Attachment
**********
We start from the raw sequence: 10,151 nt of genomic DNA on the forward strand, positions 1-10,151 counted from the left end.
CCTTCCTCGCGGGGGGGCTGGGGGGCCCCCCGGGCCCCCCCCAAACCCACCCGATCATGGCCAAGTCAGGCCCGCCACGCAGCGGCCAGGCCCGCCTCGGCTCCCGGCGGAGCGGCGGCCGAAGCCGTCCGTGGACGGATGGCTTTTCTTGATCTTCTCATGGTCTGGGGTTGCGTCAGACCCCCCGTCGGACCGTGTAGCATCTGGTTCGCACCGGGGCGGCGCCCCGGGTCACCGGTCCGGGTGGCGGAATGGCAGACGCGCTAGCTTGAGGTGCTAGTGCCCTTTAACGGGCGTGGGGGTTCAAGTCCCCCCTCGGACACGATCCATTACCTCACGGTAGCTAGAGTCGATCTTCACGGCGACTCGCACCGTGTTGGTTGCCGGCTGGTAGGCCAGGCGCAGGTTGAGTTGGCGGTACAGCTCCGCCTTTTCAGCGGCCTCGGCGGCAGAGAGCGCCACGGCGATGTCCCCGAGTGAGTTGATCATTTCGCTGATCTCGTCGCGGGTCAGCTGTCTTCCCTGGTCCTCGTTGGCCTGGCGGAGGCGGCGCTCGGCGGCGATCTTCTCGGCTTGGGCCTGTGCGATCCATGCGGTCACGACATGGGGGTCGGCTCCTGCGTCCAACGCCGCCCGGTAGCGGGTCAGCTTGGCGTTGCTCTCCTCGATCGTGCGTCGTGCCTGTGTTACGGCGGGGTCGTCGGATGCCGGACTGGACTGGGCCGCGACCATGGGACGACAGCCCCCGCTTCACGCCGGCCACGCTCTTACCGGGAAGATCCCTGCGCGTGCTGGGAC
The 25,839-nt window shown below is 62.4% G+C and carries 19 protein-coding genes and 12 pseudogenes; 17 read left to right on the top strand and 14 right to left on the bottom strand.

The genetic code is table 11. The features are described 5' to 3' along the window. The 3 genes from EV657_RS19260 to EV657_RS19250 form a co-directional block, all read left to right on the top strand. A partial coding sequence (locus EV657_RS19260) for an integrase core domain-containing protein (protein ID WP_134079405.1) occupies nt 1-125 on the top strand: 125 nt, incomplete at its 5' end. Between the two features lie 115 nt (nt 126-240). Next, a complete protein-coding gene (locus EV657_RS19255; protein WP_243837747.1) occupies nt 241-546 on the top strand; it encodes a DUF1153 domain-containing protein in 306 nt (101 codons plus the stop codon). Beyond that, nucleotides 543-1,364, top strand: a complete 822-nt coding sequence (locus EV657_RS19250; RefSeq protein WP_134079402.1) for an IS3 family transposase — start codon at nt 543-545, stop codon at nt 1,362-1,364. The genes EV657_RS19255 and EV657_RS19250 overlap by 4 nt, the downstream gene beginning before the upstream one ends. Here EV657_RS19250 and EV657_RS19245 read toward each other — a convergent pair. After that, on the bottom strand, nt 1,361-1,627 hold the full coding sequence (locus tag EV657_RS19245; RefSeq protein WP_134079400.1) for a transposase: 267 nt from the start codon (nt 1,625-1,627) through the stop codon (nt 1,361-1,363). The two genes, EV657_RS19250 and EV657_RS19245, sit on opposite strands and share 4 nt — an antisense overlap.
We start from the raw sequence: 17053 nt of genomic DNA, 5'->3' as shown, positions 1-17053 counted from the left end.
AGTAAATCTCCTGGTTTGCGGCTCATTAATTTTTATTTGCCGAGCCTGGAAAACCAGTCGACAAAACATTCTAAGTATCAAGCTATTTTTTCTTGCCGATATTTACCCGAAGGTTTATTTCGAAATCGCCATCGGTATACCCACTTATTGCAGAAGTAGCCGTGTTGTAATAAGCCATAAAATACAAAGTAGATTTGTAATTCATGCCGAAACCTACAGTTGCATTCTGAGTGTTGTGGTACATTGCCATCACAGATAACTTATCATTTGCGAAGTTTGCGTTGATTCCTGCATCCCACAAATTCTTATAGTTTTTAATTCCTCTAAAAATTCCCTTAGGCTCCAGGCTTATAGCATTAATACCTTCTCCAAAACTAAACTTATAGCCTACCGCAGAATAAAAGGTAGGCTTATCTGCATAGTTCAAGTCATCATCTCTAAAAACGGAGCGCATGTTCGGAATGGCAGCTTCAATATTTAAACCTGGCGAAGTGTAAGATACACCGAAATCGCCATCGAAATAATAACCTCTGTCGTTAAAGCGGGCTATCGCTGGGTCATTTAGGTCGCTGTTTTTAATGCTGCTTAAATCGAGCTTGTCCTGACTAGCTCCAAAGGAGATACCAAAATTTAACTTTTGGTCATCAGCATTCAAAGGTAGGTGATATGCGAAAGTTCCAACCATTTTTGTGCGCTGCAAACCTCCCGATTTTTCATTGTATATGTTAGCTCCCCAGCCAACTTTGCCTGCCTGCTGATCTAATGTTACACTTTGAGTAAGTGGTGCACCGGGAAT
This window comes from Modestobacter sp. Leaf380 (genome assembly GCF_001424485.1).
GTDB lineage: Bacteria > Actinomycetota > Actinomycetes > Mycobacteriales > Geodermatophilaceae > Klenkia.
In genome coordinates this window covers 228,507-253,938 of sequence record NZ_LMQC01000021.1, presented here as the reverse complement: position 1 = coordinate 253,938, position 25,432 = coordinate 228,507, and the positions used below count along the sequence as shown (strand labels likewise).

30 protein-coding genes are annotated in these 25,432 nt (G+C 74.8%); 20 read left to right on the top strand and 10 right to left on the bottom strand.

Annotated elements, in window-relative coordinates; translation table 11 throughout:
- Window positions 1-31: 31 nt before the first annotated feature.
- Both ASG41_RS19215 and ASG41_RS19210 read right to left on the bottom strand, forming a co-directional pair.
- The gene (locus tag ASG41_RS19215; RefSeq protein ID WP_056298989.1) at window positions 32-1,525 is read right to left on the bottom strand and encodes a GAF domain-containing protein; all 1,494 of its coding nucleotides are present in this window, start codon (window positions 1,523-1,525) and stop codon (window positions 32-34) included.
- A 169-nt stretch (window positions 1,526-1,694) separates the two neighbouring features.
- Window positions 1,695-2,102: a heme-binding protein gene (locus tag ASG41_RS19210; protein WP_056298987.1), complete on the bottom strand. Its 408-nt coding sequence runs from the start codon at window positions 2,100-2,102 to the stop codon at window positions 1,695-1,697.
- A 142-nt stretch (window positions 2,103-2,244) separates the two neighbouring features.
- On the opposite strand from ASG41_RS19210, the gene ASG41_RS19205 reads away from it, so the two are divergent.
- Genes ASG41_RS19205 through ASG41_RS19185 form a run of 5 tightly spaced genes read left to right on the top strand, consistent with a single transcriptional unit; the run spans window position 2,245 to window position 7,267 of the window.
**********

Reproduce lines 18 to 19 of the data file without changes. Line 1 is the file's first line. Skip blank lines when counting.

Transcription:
- On the opposite strand from ASG41_RS19210, the gene ASG41_RS19205 reads away from it, so the two are divergent.
- Genes ASG41_RS19205 through ASG41_RS19185 form a run of 5 tightly spaced genes read left to right on the top strand, consistent with a single transcriptional unit; the run spans window position 2,245 to window position 7,267 of the window.